Opinion pieces

The time to act against climate change is right now

The science is clear. Climate change is widespread, rapid, & intensifying according to the latest report from the Intergovernmental Panel on Climate Change (IPCC). However, no-one needs scientists to tell us that the climate is changing. Apocalyptic scenes of forest fires in Greece and the United States provide us with daily reminders that the planet is in trouble, and we are to blame. The IPCC was set up over forty years ago by the World Meteorological Organization and the United Nations Environment Programme to provide us with objective, scientific information on man-made climate change. Since 1990 it has produced reports every five years or so that update us on the impact of greenhouse gas emissions on our planet. Monday’s report – “Climate Change 2021: the Physical Science Basis” makes for a sober read. Scientists are generally cautious, and their findings require approval by governments, but the language couldn’t be clearer: It says human influence on the climate system is now an established fact. Each of the last four decades has been warmer than any decade that preceded it since 1850. It goes on to say that heatwaves, flooding, and extreme rainfall are set to increase in the coming decades. Areas of biodiversity are threatened by changes in weather patterns. Some say we can’t link specific floods or storms to climate change, but the likelihood that they are influenced by greenhouse gas emissions is rising. Here in Ireland, we have seen birds such as the Corn Bunting and flowers like the Meadow saxifrage lost within our lifetimes. The Corncrake is endangered. Many more species around the world are being lost or endangered due to the changing climate.

You might ask, is there any good news? Well, there is now a growing realisation amongst governments that we must act fast to prevent catastrophe. This November in Glasgow, National Governments from around the world will gather at the Conference of the Parties (COP26), the 26th United Nations Climate Change conference that was postponed form last year due to the pandemic. I’ve attended several of these over the years, and I have rarely seen as much interest as we are seeing in this Autumn’s meeting. Hopefully it will result in greater global agreement to reduce emissions. All eyes will be on China, as well as the USA to see what these large economies will announce. President Biden of the USA is ambitious in his plans for climate action, but his wishes has been tempered by Republicans who either deny climate change is happening, or who don’t feel business should be hampered by climate ambition.  Some argue that small countries shouldn’t have to make an effort, but our emissions are amongst the highest per capita in Europe, and we can hardly put pressure on large countries if we don’t try ourselves.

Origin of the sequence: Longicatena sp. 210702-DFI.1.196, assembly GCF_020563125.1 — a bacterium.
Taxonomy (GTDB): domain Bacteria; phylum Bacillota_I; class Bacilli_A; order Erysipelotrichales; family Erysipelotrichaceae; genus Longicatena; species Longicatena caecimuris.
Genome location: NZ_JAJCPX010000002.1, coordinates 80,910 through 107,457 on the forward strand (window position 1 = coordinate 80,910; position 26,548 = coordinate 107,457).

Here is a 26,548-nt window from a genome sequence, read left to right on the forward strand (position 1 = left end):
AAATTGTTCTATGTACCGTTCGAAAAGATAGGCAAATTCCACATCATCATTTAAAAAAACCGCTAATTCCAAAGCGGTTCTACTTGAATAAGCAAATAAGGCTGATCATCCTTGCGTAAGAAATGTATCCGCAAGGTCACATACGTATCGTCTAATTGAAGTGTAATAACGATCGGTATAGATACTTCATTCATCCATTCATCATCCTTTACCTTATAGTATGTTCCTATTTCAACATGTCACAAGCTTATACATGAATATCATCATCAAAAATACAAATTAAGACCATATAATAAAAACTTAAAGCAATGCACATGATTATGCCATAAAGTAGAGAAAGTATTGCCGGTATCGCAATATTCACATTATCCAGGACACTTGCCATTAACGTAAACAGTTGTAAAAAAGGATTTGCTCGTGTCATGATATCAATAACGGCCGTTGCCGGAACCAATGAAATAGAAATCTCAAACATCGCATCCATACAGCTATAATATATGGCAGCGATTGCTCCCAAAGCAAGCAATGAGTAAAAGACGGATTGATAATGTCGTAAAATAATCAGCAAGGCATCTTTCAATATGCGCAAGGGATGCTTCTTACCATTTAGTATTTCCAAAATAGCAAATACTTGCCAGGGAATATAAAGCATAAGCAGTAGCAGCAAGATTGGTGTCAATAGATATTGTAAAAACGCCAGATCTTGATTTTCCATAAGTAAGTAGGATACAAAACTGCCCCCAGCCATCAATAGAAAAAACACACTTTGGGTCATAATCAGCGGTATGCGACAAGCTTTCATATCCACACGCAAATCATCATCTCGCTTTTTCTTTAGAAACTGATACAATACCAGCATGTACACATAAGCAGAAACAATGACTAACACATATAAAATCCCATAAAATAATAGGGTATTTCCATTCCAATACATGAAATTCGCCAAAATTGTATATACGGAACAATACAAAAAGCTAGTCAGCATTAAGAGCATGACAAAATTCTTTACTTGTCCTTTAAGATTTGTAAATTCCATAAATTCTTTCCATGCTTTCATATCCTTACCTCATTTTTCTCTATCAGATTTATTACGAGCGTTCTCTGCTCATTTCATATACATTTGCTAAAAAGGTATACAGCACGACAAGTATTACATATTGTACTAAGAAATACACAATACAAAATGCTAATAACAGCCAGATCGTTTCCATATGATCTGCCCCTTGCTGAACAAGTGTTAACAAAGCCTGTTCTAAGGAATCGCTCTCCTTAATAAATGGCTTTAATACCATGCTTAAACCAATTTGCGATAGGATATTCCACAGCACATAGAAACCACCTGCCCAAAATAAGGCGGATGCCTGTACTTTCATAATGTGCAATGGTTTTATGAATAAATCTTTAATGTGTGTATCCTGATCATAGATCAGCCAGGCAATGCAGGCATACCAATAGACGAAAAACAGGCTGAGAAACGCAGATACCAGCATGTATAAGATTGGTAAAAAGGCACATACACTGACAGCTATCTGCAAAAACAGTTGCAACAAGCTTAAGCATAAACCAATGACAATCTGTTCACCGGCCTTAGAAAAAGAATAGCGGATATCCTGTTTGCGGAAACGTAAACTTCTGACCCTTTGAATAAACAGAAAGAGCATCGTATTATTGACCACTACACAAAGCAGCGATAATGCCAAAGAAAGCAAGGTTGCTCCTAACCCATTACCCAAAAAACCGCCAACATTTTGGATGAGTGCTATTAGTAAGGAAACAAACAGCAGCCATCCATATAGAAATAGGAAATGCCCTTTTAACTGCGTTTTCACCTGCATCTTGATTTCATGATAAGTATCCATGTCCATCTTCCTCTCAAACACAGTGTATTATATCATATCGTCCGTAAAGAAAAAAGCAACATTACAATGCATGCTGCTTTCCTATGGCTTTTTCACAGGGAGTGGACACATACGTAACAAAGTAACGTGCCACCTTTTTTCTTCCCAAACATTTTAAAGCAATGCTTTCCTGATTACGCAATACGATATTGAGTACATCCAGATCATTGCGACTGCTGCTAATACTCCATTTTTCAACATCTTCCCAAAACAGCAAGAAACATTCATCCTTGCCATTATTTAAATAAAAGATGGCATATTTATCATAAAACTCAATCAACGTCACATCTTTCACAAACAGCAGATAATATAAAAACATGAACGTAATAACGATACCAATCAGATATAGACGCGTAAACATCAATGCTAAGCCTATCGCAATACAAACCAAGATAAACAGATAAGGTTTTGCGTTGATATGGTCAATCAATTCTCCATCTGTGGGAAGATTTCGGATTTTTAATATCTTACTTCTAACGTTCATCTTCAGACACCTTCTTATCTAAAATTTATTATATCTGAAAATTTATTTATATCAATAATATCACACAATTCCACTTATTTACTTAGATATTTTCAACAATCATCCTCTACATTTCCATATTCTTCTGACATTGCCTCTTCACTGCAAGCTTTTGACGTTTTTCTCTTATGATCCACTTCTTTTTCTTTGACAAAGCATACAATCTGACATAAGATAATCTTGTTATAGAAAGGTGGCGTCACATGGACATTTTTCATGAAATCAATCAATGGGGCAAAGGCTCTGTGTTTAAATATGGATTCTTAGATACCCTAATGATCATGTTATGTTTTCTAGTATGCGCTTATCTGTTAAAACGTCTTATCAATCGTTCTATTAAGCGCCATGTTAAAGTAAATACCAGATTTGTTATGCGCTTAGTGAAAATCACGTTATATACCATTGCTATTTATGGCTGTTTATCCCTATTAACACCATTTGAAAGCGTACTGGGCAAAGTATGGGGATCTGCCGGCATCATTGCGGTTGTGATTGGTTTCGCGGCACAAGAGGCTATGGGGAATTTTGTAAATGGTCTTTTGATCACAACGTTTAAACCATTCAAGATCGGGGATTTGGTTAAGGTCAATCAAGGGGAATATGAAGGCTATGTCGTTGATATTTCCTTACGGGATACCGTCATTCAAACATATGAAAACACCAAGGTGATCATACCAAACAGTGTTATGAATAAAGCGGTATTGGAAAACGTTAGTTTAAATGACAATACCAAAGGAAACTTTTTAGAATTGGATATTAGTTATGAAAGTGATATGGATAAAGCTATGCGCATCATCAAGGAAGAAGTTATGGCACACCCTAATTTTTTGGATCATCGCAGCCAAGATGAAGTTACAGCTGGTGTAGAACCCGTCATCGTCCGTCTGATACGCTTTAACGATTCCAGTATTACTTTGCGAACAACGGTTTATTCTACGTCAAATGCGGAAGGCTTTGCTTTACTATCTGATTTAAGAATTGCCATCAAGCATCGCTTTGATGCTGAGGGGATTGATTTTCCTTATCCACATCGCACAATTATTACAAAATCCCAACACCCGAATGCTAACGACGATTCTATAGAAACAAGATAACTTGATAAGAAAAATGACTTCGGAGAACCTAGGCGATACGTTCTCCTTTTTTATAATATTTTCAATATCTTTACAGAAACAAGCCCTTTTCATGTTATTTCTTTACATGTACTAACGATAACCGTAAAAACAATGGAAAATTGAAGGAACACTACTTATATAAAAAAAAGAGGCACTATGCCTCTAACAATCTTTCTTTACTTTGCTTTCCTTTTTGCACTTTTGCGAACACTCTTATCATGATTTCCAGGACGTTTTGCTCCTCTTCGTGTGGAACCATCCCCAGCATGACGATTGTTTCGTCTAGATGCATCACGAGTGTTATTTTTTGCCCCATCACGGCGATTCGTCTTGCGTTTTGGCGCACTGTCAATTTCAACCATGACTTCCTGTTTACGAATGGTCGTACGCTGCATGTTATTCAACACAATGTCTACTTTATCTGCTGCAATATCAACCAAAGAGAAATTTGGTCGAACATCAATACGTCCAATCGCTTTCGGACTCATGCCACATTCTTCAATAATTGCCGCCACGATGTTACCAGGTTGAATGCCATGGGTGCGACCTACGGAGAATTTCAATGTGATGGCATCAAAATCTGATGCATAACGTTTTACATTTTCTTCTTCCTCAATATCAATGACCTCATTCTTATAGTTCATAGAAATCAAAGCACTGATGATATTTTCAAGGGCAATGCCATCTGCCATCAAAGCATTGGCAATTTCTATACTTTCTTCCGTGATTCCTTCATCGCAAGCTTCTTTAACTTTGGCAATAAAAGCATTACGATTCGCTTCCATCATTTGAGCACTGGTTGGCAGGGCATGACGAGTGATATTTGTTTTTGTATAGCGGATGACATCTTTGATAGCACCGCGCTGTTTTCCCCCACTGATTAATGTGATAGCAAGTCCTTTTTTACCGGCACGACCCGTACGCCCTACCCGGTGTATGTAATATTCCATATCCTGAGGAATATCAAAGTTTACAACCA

European Union policy makers have announced a ‘Fit for 2030’ series of measures that aim to reduce the European Union’s greenhouse gas emissions 55% by 2030 compared to the 1990 base year. Much of my work as an MEP over the coming years will be to hammer out the details of these changes, from electric vehicles to investments in low-carbon trains and shipping. Here in Ireland the Climate Action and Low Carbon Development (Amendment) Act 2021 has been passed by the Oireachtas and signed by the President. It aims to reduce Ireland’s emissions by over 7% per year over the coming decade. At a regional level Climate Action Regional Offices (CAROs) are helping local governments make the transformations that are required.

Climate action can be a good news story. If we retrofit our homes with high levels of insulation and new heat pumps, we can reduce heating bills to near zero and create thousands of jobs over the years ahead. If we develop massive offshore wind farms and link together European energy grids, we can export clean electricity when the wind blows and import it on calm days. There’s huge potential to make our cities, towns, and villages safer to walk and cycle, so that we don’t have to use a car for everyday journeys. Less emissions can improve our air quality and reduce the incidence of asthma and other respiratory diseases. Agricultural reforms can and should reward farmers who enhance biodiversity. However, Governments must ensure that changes are part of a ‘Just Transition’ that protects those on low incomes from high price hikes on their everyday needs. If we make the right changes, we can deliver on the Sustainable Development Goals and improve the quality of peoples’ lives. Faced with the prospect of climate breakdown if we fail to act, the time is right to take swift action to avert catastrophe.

Ciarán Cuffe is the Green Party MEP for Dublin.


August 10, 2021

first published

Irish Independent

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